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NATO Entering New Stage in Afghanistan

A NATO commander in southern Afghanistan says military operations there are entering a completely new stage, focused on bringing security and economic development to the local population.

Speaking to reporters at the Pentagon via satellite link from southern Afghanistan, Major General Mart de Kruif says the arrival of thousands of U.S. Marines in the region will significantly improve coalition efforts to bring security to the Afghan population.

"So we're entering a new stage in the operation, in which I would like to make the case that we took away the operational initiative from the insurgents and are now entering a new stage, in which we will have the operational initiative on our side and maintain it," said General de Kruif.

General de Kruif commands more than 30,000 international troops from 17 nations in southern Afghanistan, which has been a stronghold of the Taliban insurgency.

Attacks by the Taliban are currently at the highest level since the group was swept from power in 2001.

General de Kruif predicts the fighting will get more intense in the coming months.

"There will be an increase in incidents in the next couple of months, based on the fact that we are going to deploy these forces and secure areas where we've never been before until now," he said. "And we will also be able to put much more pressure on the insurgency than we did until now."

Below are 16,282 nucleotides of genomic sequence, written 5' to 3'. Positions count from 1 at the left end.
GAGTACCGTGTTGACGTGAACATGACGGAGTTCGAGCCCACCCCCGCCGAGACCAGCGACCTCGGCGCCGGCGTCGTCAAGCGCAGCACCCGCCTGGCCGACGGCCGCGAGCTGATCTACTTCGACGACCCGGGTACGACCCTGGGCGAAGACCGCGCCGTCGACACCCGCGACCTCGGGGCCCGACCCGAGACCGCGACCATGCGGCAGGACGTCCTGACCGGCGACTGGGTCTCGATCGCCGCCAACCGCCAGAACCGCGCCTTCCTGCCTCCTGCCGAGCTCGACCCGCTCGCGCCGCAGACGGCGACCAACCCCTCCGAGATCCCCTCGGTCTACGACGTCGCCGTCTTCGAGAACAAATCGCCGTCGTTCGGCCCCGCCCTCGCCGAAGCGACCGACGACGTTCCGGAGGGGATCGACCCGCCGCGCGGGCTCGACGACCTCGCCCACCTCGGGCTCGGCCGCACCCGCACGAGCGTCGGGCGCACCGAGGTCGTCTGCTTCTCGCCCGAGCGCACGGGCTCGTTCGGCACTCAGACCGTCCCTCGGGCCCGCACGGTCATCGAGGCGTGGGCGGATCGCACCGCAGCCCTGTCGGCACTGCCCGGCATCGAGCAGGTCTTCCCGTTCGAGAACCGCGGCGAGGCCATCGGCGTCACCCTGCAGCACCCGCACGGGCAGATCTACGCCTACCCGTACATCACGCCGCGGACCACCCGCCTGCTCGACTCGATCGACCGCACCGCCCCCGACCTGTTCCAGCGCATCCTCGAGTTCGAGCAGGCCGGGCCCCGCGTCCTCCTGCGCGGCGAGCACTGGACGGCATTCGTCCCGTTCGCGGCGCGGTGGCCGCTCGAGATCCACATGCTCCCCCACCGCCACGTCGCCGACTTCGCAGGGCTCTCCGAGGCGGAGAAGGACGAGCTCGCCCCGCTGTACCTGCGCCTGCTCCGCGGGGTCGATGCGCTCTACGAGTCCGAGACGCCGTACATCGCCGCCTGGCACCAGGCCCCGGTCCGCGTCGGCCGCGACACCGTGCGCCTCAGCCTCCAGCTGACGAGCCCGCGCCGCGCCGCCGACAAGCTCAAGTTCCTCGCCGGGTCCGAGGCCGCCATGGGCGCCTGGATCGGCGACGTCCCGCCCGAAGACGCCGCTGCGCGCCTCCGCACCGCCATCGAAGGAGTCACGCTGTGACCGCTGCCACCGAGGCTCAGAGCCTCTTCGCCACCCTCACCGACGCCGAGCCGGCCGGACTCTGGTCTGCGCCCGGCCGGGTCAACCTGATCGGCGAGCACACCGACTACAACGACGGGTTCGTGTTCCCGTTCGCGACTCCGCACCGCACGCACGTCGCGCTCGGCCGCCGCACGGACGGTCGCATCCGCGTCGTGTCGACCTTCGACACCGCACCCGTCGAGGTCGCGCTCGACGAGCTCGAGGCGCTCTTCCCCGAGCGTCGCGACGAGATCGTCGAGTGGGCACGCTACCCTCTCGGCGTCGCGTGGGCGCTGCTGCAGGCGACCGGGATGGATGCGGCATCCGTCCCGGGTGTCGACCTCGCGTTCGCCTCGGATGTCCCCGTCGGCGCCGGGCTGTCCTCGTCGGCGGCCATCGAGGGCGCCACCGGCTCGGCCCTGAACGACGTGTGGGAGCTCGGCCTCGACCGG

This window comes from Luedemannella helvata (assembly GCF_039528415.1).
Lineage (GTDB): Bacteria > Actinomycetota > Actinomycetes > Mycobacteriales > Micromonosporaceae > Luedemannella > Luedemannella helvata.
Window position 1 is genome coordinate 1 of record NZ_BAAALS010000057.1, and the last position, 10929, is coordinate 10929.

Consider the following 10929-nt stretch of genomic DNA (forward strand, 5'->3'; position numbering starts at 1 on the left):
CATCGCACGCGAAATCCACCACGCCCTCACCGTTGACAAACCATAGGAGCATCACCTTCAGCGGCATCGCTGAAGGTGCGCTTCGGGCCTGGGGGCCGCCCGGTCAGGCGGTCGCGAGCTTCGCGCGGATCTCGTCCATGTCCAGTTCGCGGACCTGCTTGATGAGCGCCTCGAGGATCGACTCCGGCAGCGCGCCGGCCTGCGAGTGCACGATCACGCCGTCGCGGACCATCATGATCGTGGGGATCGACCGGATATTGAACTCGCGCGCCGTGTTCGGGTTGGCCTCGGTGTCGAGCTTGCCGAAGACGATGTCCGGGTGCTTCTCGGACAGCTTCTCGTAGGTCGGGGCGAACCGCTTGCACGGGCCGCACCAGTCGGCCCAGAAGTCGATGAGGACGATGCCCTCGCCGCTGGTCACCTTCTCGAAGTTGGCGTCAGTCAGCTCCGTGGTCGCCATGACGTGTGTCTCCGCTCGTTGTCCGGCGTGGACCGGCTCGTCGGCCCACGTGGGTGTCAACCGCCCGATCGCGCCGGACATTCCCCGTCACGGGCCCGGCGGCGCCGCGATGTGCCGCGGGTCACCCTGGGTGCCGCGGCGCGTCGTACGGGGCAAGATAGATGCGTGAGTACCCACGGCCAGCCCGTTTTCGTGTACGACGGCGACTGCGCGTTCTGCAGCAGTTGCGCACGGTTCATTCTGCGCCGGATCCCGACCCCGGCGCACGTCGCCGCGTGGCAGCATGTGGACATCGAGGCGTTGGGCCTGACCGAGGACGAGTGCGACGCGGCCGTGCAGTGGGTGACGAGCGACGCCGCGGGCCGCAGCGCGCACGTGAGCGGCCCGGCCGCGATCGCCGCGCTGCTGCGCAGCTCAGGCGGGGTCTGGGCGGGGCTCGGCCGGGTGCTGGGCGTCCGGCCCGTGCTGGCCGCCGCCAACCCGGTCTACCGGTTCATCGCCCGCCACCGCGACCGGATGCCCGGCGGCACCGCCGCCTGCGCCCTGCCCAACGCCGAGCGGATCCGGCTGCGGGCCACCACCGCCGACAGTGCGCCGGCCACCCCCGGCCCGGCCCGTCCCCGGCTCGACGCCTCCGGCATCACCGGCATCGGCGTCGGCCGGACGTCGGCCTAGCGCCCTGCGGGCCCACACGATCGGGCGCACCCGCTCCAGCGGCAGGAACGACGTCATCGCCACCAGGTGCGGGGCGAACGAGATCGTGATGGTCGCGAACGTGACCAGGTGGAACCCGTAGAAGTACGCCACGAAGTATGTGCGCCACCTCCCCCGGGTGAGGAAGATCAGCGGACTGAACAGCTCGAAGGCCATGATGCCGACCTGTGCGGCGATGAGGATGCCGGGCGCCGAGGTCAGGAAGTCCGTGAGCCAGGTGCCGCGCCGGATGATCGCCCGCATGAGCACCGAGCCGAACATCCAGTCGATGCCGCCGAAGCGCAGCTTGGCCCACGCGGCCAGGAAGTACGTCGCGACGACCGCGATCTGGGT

In addition to NATO forces, General de Kruif says there are about 30,000 members of the Afghan National Army and police forces in southern Afghanistan.

He estimates there are between 10,000 and 18,000 Taliban insurgents in the region. He says some are religiously motivated, others are involved in the narcotics trade and a third group is paid $10 per day to fight.

General de Kruif says in addition to the new military firepower being brought to southern Afghanistan, a large amount of economic and development funds are being poured into the region.

"It carries about $700 million U.S. of projects, from which more of 300 million are already funded," said de Kruif. "And it focuses on seven regional projects, especially focusing on power, water, water management and regional infrastructure. This is a significant step."

The Obama administration has made Afghanistan a major focus of its foreign policy and the U.S. is sending 21,000 additional troops in an attempt to tame a growing Taliban insurgency.

General de Kruif predicts it will take a couple of years to secure the population in southern Afghanistan.